Melt­ing Arc­tic ice cap could al­ter global ther­mo­stat

Kuwait Times - - HEALTH & SCIENCE -

ABOARD CCGS AMUND­SEN, Canada: The Arc­tic ice cap is melt­ing faster than ever be­fore, threat­en­ing to push so much fresh wa­ter into the North At­lantic that it could dis­rupt how the ocean reg­u­lates global tem­per­a­tures, a promi­nent oceanog­ra­pher has warned. As the head of a 40-mem­ber cli­mate mis­sion to the Arc­tic aboard the Cana­dian Coast Guard ice breaker Amund­sen, Bel­gian re­searcher Roger Fran­cois is con­cerned about how the pace of cli­mate change may af­fect the fu­ture of deep wa­ter pools and cur­rents, and how this im­bal­ance may worsen the ef­fects of global warm­ing.

Over the course of the past two mil­lion years, tem­per­a­tures have risen and fallen in 100,000year cy­cles, with a sheet of ice form­ing over the Arc­tic cap each time fol­lowed by a rapid melt, he told AFP. The last warm­ing oc­curred be­tween 20,000 and 15,000 years ago, and led at that time to a rise in sea level of 130 me­ters (425 feet). “This re­ally is the trend with the thaws in Green­land and Antarc­tica,” said Fran­cois, who is a pro­fes­sor at the University of Bri­tish Columbia in Van­cou­ver.

“The big­gest dif­fer­ence with to­day is the time scale. It has never been faster.” Each cy­cle is marked by an in­crease in car­bon in the at­mos­phere. At the last change, the rate of car­bon diox­ide in the air in­creased from 180 parts per mil­lion to 280 ppm over 5,000 years. Un­til the In­dus­trial Rev­o­lu­tion, the level re­mained at 280 ppm, and since then it has sky­rock­eted to more than 400 ppm in 2015, he ex­plained. “If we con­tinue this way, and that’s what seems to be hap­pen­ing, we’ll end up by the end of the cen­tury with rates we have not had since the days of the di­nosaurs, the Me­so­zoic Age,” with 1,000 ppm, Fran­cois warned.

‘Feed­backs’

The last deglacia­tion, or dis­ap­pear­ance of ice from an area that was formerly cov­ered by it, was fol­lowed by a much longer than usual pe­riod of cli­mate sta­bil­ity, which al­lowed Homo sapi­ens to flour­ish. “Our civ­i­liza­tion, as we know it, is ac­tu­ally a direct re­sult of cli­mate change,” said Fran­cois. At the heart of this cli­mate are“deep wa­ter”masses that are cre­ated in the North At­lantic off Green­land when sur­face sea­wa­ter evap­o­rates and cools as wind blows over it, re­sult­ing in in­creased salin­ity. The re­main­ing wa­ter be­comes heav­ier and more dense and sinks into deep basins. The wa­ter then flows south­ward along deep abyssal plains and back, cre­at­ing cur­rents that are “a ma­jor mech­a­nism for trans­port­ing heat from the equa­tor to the poles,” said Fran­cois. With the melt­ing of the ice cap, di­lu­tion in the sea of ice­bergs made of fresh wa­ter “low­ers salin­ity, and makes more dif­fi­cult the for­ma­tion of deep wa­ter masses,” he ex­plained. But if the heat trans­fer be­tween the equa­tor and the poles is in­ter­rupted be­cause this deep wa­ter cir­cu­la­tion is bro­ken, then “high lat­i­tudes be­come much colder,” he said. Such a sce­nario al­ready hap­pened dur­ing the last global warm­ing.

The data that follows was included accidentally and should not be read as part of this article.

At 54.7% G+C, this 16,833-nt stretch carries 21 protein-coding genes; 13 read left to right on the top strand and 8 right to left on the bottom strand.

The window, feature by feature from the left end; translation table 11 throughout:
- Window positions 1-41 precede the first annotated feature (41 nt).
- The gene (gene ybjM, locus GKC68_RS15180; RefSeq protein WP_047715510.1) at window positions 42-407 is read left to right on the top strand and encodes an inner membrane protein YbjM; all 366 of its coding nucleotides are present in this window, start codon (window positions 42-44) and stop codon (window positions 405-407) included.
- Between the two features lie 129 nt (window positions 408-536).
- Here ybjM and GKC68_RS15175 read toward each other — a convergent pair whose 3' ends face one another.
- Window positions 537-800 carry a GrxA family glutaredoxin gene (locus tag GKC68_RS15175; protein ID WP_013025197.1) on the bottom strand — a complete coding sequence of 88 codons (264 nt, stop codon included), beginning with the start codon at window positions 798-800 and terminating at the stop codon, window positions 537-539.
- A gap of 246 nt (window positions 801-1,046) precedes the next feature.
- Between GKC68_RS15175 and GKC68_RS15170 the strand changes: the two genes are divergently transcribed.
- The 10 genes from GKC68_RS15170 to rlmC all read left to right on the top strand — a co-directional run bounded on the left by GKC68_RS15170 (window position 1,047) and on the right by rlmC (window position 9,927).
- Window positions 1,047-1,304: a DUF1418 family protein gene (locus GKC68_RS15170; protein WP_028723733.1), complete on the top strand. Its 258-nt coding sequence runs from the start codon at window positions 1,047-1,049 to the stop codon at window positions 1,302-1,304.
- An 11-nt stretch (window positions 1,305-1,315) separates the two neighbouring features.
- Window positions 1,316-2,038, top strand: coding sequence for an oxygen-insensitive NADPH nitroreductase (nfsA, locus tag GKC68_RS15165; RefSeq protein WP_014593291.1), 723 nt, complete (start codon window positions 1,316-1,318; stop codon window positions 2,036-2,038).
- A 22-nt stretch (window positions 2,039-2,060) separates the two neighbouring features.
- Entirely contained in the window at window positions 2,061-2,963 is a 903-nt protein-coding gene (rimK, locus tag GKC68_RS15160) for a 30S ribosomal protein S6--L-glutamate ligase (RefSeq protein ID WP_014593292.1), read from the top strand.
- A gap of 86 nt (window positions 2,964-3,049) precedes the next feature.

“It was still colder in early deglacia­tion than dur­ing the Ice Age in north­ern Europe in par­tic­u­lar,” said the oceans re­searcher. Chang­ing of the deep wa­ter for­ma­tion is only one of sev­eral cli­mate phe­nom­ena that can am­plify the ef­fects of global warm­ing. These so-called “feed­backs” can cause cli­mate change to spi­ral out of control. An oft-cited ex­am­ple of this is the melt­ing of sea ice due to warm­ing ex­pos­ing darker seas that ab­sorb heat in­stead of re­flect­ing sun­shine, which has­tens warm­ing. — AFP

ARC­TIC OCEAN, at sea: Mem­bers of the Cana­dian Coast Guard as­sist sci­en­tists in de­ploy­ing a de­vice to col­lect sed­i­ment from the Arc­tic ocean seabed on board the CCGS Amund­sen ice-breaker Septem­ber 20, 2015, to study the com­po­si­tion of the Arc­tic Ocean. — AFP pho­tos

ARC­TIC OCEAN, at sea: Mem­bers of the Cana­dian Coast Guard as­signed to the CCGS Amund­sen, as­sist sci­en­tists to de­ploy a pump through the hull of the ship.

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